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Catch up on coronavirus stories and special reports, curated by Mike Allen everyday

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Illustration: Sarah Grillo/Axios

Astronomers are worried the influx of new satellites in the coming years could impede the hunt for asteroids near Earth.

What's happening: Companies like SpaceX and Amazon are planning to launch thousands of internet-beaming satellites to low orbits. The new spacecraft are already changing the night sky — SpaceX's Starlink satellites can be seen shooting across astronomers' images.

Why it matters: Scientists have spotted most of the largest known asteroids near our planet, but there are still thousands of smaller, possibly dangerous ones they've yet to find.

  • The rise of mega-constellations could make the hunt for those asteroids harder — and costlier — in the future, some experts warn.
  • Asteroid hunters already have to contend with satellites in orbit, but in the future, they may need to find new ways to account for the satellites streaking through images, including developing new and possibly expensive software, European Space Agency astronomer Rüdiger Jehn told Axios.

How it works: Ground-based telescopes hunt for asteroids by taking photos of the sky over the course of a night in order to pick out faint asteroids near Earth.

  • Some telescopes make use of the time right after sundown and right before sunrise in order to best spot near-Earth asteroids, but that's also the same time when satellites are most visible, with sunlight glinting off of them.

The big picture: For decades, radio astronomers have had to contend with radio signals emitted by satellites, but astronomers working with visible light haven't necessarily had to worry too much about satellites.

  • Some researchers now think it might be too late to exert much influence over how these mega-constellations are designed and how they affect astronomy.
  • "The astronomy community dropped the ball," astronomer Jonathan McDowell told Axios. "We should have been on this 10 years ago and we didn't see it coming."

Yes, but: Companies responsible for these satellites say they want to be sure to protect astronomers' view of the night sky even with thousands of new spacecraft up in orbit.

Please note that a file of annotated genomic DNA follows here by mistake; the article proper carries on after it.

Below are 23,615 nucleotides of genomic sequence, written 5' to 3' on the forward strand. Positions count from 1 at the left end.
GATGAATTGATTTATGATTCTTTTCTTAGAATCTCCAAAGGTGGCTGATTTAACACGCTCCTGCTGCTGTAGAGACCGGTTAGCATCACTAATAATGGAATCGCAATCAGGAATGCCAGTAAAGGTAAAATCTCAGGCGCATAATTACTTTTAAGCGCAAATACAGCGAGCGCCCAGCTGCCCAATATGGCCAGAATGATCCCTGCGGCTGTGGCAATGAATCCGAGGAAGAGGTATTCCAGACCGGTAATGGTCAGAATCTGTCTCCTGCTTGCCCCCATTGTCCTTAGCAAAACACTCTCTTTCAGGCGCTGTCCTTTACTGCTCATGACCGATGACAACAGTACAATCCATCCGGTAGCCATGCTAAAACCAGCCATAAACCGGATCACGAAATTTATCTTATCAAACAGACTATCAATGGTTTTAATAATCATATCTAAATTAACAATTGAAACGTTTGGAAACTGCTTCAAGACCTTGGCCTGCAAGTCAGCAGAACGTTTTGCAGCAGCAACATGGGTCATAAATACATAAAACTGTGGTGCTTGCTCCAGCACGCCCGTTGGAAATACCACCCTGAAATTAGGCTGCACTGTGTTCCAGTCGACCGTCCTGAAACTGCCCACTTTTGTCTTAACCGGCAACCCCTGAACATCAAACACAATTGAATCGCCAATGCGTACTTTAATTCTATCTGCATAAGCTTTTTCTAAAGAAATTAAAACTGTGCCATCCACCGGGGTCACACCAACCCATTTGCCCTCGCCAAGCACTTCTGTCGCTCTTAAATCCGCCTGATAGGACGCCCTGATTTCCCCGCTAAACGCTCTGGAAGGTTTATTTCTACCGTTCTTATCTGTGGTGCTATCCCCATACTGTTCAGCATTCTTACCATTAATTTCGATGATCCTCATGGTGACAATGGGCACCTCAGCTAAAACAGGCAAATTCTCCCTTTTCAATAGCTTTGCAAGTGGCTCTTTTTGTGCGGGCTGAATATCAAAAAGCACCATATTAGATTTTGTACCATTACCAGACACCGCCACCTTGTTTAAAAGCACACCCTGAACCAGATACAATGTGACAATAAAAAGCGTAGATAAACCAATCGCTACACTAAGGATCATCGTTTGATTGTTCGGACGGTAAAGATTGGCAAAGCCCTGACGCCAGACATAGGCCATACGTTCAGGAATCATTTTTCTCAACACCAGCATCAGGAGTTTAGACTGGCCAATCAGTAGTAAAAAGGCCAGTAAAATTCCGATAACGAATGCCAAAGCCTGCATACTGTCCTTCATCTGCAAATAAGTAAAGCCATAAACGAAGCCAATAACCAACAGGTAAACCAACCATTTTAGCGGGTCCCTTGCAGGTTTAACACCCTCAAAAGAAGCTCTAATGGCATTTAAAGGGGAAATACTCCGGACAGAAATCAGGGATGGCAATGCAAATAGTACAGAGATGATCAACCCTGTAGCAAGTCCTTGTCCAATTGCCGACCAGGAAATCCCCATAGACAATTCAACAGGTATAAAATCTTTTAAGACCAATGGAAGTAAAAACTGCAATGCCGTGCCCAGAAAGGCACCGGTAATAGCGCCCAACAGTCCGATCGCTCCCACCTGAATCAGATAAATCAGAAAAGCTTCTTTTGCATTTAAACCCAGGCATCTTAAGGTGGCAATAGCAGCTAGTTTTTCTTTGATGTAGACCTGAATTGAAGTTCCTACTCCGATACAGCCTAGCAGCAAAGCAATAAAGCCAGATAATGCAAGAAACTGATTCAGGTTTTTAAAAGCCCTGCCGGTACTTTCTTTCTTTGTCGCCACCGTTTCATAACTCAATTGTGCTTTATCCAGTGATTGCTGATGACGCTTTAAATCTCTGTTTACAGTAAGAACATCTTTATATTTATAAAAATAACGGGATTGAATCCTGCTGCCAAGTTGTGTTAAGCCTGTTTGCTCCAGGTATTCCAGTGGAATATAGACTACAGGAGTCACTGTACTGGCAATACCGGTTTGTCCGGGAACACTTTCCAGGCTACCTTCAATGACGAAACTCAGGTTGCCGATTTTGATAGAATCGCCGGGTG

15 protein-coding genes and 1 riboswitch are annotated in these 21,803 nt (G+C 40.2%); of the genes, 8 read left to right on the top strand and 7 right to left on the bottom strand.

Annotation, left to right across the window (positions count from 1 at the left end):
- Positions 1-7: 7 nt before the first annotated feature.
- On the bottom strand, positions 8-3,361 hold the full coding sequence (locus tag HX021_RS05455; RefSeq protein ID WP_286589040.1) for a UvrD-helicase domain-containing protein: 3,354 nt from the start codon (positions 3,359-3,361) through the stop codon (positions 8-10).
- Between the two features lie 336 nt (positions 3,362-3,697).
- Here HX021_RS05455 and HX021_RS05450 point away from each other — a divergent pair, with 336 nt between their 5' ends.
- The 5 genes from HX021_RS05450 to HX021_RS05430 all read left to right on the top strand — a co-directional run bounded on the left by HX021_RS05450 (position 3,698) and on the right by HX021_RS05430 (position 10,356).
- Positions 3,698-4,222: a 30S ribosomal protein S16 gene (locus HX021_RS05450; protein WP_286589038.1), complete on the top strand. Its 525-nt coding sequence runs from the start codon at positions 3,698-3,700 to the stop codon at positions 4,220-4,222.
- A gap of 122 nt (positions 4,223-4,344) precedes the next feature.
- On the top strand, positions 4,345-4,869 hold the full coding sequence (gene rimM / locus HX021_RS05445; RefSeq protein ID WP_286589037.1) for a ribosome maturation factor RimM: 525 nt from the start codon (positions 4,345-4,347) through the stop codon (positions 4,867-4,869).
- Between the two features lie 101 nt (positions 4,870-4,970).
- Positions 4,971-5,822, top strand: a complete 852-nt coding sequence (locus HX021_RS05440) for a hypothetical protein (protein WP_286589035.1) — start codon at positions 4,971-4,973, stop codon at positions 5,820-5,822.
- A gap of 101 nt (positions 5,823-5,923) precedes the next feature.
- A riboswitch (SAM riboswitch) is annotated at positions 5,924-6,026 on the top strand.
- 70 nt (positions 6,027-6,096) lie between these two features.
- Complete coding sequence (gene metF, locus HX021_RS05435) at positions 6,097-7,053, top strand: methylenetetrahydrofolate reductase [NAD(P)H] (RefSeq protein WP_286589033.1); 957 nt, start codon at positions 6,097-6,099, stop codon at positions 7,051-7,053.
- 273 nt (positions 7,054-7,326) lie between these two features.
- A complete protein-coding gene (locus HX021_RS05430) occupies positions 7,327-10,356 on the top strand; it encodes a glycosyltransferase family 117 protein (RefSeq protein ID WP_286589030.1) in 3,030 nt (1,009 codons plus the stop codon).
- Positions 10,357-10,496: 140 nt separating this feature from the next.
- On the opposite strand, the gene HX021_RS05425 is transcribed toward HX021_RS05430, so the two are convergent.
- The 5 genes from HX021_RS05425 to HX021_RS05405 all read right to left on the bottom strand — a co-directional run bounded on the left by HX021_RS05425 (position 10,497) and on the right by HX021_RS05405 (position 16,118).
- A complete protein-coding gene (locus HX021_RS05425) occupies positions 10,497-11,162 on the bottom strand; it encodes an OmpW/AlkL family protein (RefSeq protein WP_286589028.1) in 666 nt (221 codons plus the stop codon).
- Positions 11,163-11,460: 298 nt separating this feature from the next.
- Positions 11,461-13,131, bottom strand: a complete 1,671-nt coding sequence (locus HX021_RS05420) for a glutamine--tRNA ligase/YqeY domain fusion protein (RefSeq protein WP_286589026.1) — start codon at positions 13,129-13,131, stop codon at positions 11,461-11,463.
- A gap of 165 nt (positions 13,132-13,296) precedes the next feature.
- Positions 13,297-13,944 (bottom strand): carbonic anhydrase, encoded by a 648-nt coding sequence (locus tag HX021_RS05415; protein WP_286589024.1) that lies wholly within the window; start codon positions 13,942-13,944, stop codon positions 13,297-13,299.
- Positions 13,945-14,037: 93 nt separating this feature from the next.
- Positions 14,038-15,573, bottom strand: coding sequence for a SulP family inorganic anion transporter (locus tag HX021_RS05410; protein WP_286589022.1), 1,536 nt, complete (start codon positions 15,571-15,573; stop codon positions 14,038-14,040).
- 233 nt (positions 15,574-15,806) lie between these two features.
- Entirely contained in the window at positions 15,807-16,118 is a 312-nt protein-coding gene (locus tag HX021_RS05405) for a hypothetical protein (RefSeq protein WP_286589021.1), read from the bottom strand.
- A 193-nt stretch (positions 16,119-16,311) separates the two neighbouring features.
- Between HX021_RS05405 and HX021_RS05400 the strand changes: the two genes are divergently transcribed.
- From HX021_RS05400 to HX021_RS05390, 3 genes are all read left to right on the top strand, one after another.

What's next: If these mega-constellations do interfere with ground-based asteroid detection, it places more importance on launching a space-based asteroid-detecting telescope, experts say.

  • A system able to hunt for asteroids from space would not have to contend with the streaking satellites above Earth.
  • However, ground-based and space-based telescopes complement one another, further emphasizing the need to protect observatories on the ground as well, experts say.

Go deeper

1 hour ago - Health

U.S. ahead of pace on vaccines

A health care worker administers a dose of the Moderna vaccine in Ruleville, Mississippi. Photo: Rory Doyle/Bloomberg via Getty Images

The U.S. is now vaccinating an average of 2 million people a day, up from 1.3 million in early February.

Why it matters: That puts us on track to hit President Biden's goal of 100 million doses a month ahead of schedule.

Updated 3 hours ago - Politics & Policy

Harris breaks tie as Senate proceeds with lengthy debate on COVID relief bill

Photo: Oliver Contreras/Bloomberg via Getty Images

The Senate on Thursday voted 51-50 — with Vice President Kamala Harris breaking the tie — to proceed to debate on President Biden's $1.9 trillion coronavirus rescue package, likely setting up a final vote this weekend.

The state of play: Sen. Ron Johnson (R-Wis.) is forcing the Senate clerk to read the entire 628-page bill on the floor, a procedural move that will likely add 10 hours to the 20 hours already allotted for debate.

4 hours ago - World

Netanyahu campaigns against Biden's plan to save Iran deal

Netanyahu campaigns at a gym last month. Photo: Pool/AFP via Getty

Israeli Prime Minister Benjamin Netanyahu indirectly criticized the Biden administration for its intention to return to the Iran nuclear deal and told his supporters he was prepared to "stand against the entire world" to stop it.

Why it matters: This is a major change of tune for Netanyahu, who had been careful in his statements on the Iran deal and avoided publicly criticizing President Biden. The statement was part of Netanyahu's attempt to rally his base ahead of Israel's election on March 23.

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